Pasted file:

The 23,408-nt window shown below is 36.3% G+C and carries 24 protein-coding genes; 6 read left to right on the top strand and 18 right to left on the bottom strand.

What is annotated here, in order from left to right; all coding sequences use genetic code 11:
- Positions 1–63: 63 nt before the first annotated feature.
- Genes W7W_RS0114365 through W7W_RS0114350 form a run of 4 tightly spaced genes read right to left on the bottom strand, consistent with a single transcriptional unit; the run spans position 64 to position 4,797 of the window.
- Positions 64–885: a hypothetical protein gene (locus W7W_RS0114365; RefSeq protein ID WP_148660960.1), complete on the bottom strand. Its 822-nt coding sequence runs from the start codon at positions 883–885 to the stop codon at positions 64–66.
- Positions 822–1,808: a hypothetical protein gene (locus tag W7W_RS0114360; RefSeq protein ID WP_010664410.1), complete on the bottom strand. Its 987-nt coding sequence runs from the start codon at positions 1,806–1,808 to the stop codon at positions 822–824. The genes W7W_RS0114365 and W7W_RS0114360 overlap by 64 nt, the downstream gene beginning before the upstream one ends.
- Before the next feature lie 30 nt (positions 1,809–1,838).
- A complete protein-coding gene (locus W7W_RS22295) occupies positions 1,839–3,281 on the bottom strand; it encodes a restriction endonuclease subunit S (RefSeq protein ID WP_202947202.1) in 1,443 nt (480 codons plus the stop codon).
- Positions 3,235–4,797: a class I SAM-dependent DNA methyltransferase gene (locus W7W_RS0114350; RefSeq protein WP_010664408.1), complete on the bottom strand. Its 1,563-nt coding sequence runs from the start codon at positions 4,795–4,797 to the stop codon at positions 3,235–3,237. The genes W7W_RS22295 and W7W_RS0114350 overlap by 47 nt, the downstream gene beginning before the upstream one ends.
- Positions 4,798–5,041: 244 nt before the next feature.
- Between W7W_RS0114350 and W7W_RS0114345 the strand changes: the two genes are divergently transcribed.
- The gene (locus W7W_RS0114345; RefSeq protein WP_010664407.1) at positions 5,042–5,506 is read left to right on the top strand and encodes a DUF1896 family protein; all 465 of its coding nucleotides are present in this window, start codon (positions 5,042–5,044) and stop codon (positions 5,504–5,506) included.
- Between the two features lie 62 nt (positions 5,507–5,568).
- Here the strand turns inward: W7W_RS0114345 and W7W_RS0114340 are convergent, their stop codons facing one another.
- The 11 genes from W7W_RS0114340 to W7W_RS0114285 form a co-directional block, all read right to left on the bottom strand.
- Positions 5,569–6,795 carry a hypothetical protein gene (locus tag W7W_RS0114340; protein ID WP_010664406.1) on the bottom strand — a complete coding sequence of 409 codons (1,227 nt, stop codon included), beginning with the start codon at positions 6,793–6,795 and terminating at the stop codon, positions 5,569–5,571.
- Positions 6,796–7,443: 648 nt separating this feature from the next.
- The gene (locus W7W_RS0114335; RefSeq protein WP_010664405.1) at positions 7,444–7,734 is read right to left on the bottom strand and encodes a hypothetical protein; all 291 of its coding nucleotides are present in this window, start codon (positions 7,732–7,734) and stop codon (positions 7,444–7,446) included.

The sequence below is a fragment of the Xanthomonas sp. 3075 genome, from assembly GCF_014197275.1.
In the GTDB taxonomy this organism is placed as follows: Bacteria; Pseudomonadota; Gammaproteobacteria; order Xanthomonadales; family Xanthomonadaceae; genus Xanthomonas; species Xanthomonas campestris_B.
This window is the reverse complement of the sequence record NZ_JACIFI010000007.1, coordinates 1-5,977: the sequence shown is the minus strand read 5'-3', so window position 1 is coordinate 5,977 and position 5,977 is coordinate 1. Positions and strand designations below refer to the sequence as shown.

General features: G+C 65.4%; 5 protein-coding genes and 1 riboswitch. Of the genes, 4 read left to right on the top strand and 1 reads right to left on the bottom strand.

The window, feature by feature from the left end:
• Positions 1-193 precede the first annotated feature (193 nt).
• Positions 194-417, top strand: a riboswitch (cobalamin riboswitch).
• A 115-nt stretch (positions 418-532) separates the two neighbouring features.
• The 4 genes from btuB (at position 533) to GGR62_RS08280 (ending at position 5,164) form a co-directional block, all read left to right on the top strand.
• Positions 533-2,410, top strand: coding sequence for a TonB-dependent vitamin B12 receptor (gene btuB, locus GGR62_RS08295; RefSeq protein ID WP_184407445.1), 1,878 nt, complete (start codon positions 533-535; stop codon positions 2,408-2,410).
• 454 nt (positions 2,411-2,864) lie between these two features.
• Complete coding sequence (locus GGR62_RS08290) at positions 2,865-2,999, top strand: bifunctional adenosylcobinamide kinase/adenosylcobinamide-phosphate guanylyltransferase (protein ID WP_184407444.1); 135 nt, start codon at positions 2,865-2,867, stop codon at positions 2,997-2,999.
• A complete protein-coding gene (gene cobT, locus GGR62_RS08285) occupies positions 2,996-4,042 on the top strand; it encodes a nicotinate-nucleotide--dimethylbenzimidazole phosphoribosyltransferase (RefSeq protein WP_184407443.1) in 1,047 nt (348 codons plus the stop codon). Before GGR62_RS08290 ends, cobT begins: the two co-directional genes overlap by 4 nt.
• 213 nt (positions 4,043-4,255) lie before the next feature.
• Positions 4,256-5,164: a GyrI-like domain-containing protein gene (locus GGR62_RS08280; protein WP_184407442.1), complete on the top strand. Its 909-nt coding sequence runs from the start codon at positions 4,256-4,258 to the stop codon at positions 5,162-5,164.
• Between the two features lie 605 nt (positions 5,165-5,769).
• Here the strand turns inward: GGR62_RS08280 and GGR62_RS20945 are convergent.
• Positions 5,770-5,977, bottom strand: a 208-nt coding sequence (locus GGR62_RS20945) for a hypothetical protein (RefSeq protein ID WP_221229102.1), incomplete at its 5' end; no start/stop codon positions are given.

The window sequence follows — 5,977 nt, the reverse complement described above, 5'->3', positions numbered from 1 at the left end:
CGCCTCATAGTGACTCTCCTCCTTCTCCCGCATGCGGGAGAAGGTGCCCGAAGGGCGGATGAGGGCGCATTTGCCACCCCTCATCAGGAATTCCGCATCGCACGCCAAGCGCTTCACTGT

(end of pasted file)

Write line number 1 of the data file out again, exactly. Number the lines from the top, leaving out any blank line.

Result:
The 23,408-nt window shown below is 36.3% G+C and carries 24 protein-coding genes; 6 read left to right on the top strand and 18 right to left on the bottom strand.